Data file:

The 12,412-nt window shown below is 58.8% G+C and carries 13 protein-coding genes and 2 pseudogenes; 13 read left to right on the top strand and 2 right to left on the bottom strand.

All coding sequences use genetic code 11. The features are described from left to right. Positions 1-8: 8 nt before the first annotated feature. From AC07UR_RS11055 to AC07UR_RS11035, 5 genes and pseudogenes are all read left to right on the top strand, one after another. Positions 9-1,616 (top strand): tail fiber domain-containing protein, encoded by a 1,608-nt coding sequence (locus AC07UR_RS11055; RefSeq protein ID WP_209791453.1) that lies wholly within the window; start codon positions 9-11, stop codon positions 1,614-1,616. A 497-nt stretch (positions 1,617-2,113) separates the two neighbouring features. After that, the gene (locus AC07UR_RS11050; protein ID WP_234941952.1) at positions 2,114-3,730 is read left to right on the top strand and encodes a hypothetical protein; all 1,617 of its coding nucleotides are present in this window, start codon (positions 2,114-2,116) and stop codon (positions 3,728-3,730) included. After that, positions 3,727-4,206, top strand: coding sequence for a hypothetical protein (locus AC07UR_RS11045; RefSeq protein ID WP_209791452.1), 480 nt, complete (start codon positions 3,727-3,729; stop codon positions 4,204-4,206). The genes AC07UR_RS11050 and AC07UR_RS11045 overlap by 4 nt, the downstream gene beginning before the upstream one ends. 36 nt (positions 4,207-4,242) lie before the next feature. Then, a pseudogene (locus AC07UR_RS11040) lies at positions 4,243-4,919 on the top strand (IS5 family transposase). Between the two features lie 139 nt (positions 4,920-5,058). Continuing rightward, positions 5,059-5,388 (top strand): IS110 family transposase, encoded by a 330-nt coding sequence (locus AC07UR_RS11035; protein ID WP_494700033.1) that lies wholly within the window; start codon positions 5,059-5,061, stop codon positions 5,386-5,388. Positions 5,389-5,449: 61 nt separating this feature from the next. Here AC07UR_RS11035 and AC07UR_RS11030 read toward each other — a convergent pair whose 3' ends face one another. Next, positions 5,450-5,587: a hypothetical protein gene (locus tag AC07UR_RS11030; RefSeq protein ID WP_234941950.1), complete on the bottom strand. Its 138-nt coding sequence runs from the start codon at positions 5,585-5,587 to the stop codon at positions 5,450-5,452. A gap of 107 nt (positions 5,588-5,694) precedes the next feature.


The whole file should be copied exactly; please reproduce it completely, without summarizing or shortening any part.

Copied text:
The 12,412-nt window shown below is 58.8% G+C and carries 13 protein-coding genes and 2 pseudogenes; 13 read left to right on the top strand and 2 right to left on the bottom strand.

All coding sequences use genetic code 11. The features are described from left to right. Positions 1-8: 8 nt before the first annotated feature. From AC07UR_RS11055 to AC07UR_RS11035, 5 genes and pseudogenes are all read left to right on the top strand, one after another. Positions 9-1,616 (top strand): tail fiber domain-containing protein, encoded by a 1,608-nt coding sequence (locus AC07UR_RS11055; RefSeq protein ID WP_209791453.1) that lies wholly within the window; start codon positions 9-11, stop codon positions 1,614-1,616. A 497-nt stretch (positions 1,617-2,113) separates the two neighbouring features. After that, the gene (locus AC07UR_RS11050; protein ID WP_234941952.1) at positions 2,114-3,730 is read left to right on the top strand and encodes a hypothetical protein; all 1,617 of its coding nucleotides are present in this window, start codon (positions 2,114-2,116) and stop codon (positions 3,728-3,730) included. After that, positions 3,727-4,206, top strand: coding sequence for a hypothetical protein (locus AC07UR_RS11045; RefSeq protein ID WP_209791452.1), 480 nt, complete (start codon positions 3,727-3,729; stop codon positions 4,204-4,206). The genes AC07UR_RS11050 and AC07UR_RS11045 overlap by 4 nt, the downstream gene beginning before the upstream one ends. 36 nt (positions 4,207-4,242) lie before the next feature. Then, a pseudogene (locus AC07UR_RS11040) lies at positions 4,243-4,919 on the top strand (IS5 family transposase). Between the two features lie 139 nt (positions 4,920-5,058). Continuing rightward, positions 5,059-5,388 (top strand): IS110 family transposase, encoded by a 330-nt coding sequence (locus AC07UR_RS11035; protein ID WP_494700033.1) that lies wholly within the window; start codon positions 5,059-5,061, stop codon positions 5,386-5,388. Positions 5,389-5,449: 61 nt separating this feature from the next. Here AC07UR_RS11035 and AC07UR_RS11030 read toward each other — a convergent pair whose 3' ends face one another. Next, positions 5,450-5,587: a hypothetical protein gene (locus tag AC07UR_RS11030; RefSeq protein ID WP_234941950.1), complete on the bottom strand. Its 138-nt coding sequence runs from the start codon at positions 5,585-5,587 to the stop codon at positions 5,450-5,452. A gap of 107 nt (positions 5,588-5,694) precedes the next feature.